Marine injured in 8th shark attack along North Carolina coast

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A spokesman for the Naval Hospital at Camp Lejeune said victim was brought into the hospital Saturday night. (Shutterstock)

A Marine was injured over the weekend in the eighth shark attack along the North Carolina coast so far this season.

A spokesman for the Naval Hospital at Camp Lejeune said the victim was brought into the hospital late Saturday night.

The bite happened in Surf City. The 32-year-old Camp Lejeune Marine was treated for bites to forearm and right hand and was later released.

WWAY reported that Pender County Emergency Management and Surf City Police received no calls of shark bites in the area, so the location of the incident is unknown.


Seven other people have been attacked by sharks along the North Carolina coast in the past three weeks. The most recent was Wednesday when a 68-year-old man was injured off Ocracoke Island.


Andrew Costello suffered wounds to his ribcage, lower leg, hip and both hands as he tried to fight off the animal, said Justin Gibbs, the director of emergency services in Hyde County. The attack happened around noon on a beach on Ocracoke Island, right in front of a lifeguard tower, he said.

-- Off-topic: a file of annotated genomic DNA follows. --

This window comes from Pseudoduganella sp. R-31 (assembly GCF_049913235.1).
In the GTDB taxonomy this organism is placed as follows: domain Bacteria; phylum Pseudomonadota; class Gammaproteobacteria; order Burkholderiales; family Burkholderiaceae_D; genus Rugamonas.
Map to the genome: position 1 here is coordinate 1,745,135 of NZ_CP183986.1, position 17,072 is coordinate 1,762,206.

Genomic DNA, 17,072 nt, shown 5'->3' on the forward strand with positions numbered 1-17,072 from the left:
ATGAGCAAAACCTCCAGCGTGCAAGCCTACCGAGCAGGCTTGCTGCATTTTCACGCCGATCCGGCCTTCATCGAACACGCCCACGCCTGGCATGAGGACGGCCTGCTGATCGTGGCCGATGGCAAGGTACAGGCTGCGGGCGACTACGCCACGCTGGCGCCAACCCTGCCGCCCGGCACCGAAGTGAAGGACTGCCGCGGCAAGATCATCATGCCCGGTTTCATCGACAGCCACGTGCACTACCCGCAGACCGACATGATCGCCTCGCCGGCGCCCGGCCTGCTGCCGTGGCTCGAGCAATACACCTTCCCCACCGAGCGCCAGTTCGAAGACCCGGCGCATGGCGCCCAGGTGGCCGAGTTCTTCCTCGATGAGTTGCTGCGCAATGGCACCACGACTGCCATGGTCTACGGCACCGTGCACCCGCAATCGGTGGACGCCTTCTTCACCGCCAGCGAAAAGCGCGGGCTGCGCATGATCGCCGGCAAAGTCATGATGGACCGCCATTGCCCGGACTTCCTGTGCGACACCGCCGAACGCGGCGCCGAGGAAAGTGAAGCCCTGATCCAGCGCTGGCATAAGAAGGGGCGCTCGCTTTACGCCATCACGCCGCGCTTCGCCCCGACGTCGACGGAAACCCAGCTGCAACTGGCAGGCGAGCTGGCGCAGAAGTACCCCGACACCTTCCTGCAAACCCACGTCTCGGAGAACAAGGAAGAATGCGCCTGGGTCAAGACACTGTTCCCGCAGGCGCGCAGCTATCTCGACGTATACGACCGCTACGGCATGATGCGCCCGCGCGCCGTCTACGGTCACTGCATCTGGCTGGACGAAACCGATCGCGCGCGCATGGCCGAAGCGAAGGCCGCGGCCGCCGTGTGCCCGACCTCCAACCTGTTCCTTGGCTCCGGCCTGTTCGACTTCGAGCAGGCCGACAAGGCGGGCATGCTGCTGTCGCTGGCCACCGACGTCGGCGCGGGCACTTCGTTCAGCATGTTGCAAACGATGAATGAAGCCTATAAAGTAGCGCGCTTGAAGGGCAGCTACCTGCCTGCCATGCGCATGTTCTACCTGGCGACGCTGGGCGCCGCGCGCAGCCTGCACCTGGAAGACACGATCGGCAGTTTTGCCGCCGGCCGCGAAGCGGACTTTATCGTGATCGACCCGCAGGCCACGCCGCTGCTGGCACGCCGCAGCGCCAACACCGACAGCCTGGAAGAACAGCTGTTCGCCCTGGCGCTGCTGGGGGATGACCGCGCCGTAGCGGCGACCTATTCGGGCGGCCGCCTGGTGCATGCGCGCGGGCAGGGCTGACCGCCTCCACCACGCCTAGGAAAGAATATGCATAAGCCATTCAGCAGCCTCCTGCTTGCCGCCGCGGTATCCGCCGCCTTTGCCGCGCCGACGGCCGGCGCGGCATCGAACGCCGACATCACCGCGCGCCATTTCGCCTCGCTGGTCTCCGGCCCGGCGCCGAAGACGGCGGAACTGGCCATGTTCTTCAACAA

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North Carolina has seen the most attacks in one year in the 80 years for which the Florida Museum of Natural History's International Shark Attack File keeps records. The highest previous total was five attacks in 2010. Three of the 52 confirmed shark attacks between 1935 and 2014 were deadly, according to the database.

Most of this year's attacks happened in shallow water. The injuries ranged widely: An 8-year-old boy had only minor wounds to his heel and ankle, while at least two others have required amputation.

Shark experts say the recent spate of attacks along on the coast of the Carolinas is due to so many more people getting in the water. Americans made 2.2 billion visits to beaches in 2010, up from 2 billion in 2001, according to a U.S. Army Corps of Engineers estimate.

The record-breaking numbers of shark bites might be related to an unseasonably hot June that rapidly raised ocean temperatures off North Carolina and prompted fish to migrate north earlier than usual, said Chuck Bangley, a shark researcher at East Carolina University.

Roger Rulifson, a distinguished professor of biology and senior scientist at East Carolina University, said recently that there have been reports of small bait fish coming closer to shore this summer, which attracts sharks. There have also been reports of larger numbers of sea turtles along the coast, which sharks also like to eat, he said.

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